Yes… This is Legal

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You worked hard for your money. That means you should do everything within the law that allows you to keep more of it. Here's a tax-dodging solution that's ideal for income-seeking investors.

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You worked hard for your money. That means you should do everything within the law that allows you to keep more of it. Last week, Alexander Green showed us why you must find ways to (legally) be a tax dodger. It was great advice.

Now I’m going to show you a tax-dodging solution that’s ideal for income-seeking investors — Master Limited Partnerships (MLPs).

Tax-free income?

MLPs offer investors tax-deferred dividends that are generally larger than anything you’ll find in the realm of blue chips.

Here’s how it works…

An MLP must pay out 90% of its earnings in the form of dividends. As a result, it does not pay corporate taxes (it’s a similar structure to REITs).


An MLP investor is technically a partner in the company, not simply a shareholder. That fact changes the way Uncle Sam treats the dividends.

When an MLP dividend is paid, it is considered a distribution or return of capital. As far as the IRS is concerned, investors are simply getting some of their own money back.

That’s key because we don’t pay taxes on a return of capital. Instead, the payout lowers our cost basis.

Here’s an example.

Let’s say you buy 100 shares of an MLP at $20. The stock pays a 5% yield or $1 per year. After one year, you will have collected $100 and your cost basis has fallen by $1 to $19 per share.

After five years, you’ve collected $500 and your cost basis is now $15. If you sell the stock for $25, you’ll report a $10 per share capital gain ($25 to $15). You’ll have to pay taxes on the capital gain, but you won’t have paid any taxes on the dividend income while you held the stock. (One caveat is if your cost basis goes to zero, the dividend becomes taxable.)

If you were to hold the stock until you die (collecting a lot of income along the way) and leave it to your heirs, their cost basis resets to the current price. If that’s the case, there’s a chance taxes may never be paid on the investment.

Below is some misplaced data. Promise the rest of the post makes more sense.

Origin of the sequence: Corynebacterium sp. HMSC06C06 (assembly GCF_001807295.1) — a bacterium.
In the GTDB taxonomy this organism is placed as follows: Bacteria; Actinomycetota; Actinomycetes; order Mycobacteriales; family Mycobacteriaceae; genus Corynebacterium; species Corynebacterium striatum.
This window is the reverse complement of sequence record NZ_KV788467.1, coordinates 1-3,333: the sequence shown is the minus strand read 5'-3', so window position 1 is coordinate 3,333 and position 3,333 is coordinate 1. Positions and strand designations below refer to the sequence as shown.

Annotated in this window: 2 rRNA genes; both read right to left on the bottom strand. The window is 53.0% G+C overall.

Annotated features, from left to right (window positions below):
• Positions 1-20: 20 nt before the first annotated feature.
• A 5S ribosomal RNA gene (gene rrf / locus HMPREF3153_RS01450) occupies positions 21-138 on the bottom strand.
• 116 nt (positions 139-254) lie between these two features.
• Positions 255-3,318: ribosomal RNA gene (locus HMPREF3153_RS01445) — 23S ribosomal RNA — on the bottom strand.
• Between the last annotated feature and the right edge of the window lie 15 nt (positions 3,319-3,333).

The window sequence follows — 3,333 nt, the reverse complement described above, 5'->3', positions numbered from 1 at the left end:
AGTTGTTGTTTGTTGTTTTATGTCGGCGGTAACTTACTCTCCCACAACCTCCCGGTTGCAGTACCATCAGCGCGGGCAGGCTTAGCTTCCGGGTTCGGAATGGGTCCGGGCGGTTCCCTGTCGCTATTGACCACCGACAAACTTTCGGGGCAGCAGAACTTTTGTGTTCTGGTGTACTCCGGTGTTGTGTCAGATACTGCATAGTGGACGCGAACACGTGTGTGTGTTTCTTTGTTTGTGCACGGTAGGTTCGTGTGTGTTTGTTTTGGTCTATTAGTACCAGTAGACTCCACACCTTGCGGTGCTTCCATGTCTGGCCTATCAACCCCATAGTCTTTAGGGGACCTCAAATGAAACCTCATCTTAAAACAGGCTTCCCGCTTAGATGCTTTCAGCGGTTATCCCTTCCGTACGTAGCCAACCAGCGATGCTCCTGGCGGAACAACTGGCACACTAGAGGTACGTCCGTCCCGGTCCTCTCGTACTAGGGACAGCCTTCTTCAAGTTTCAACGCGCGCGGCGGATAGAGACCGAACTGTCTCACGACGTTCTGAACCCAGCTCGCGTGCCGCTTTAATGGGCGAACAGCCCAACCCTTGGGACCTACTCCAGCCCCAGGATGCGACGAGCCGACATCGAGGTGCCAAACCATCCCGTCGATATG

IRA… No way

I’m a big proponent of Individual Retirement Accounts (IRAs) as they also help you trim your tax bill. But you shouldn’t put MLPs in an IRA for two important reasons:

1. An MLP is already a tax-deferred asset, so an MLP may be taking up space in the IRA from another investment that would benefit from the tax-deferred status. But more importantly…

2. If you have MLP distribution income over $1,000, you may have to pay Unrelated Business Income tax. And to make it worse, it may be charged at your income tax rate, not the lower dividend tax rate.

For these two reasons, you’re almost always better off keeping an MLP in your taxable accounts.

There is one other thing you should know about MLPs. Instead of receiving a standard 1099-DIV, you’ll get a K-1 form. These forms can be a little more complicated. Some tax software programs don’t handle them well, and your accountant may charge you more if she has to include K-1s.

Speak to your tax professional about whether a K-1 will make your tax return more expensive and if it’s a suitable investment for you.

For many people it is.

It is extremely attractive to score big, tax-deferred yields like the 7.2% from Enbridge Energy Partners (NYSE: EEP) or 7.1% from Energy Transfer Partners (NYSE: ETP) (see my write-up of Energy Transfer Partners here).

Do your MLP homework and you’ll likely find they are a great way to achieve a high yield without having to share your wealth with Uncle Sam.

Marc Lichtenfeld is a senior analyst at Investment U. See more articles by Marc here.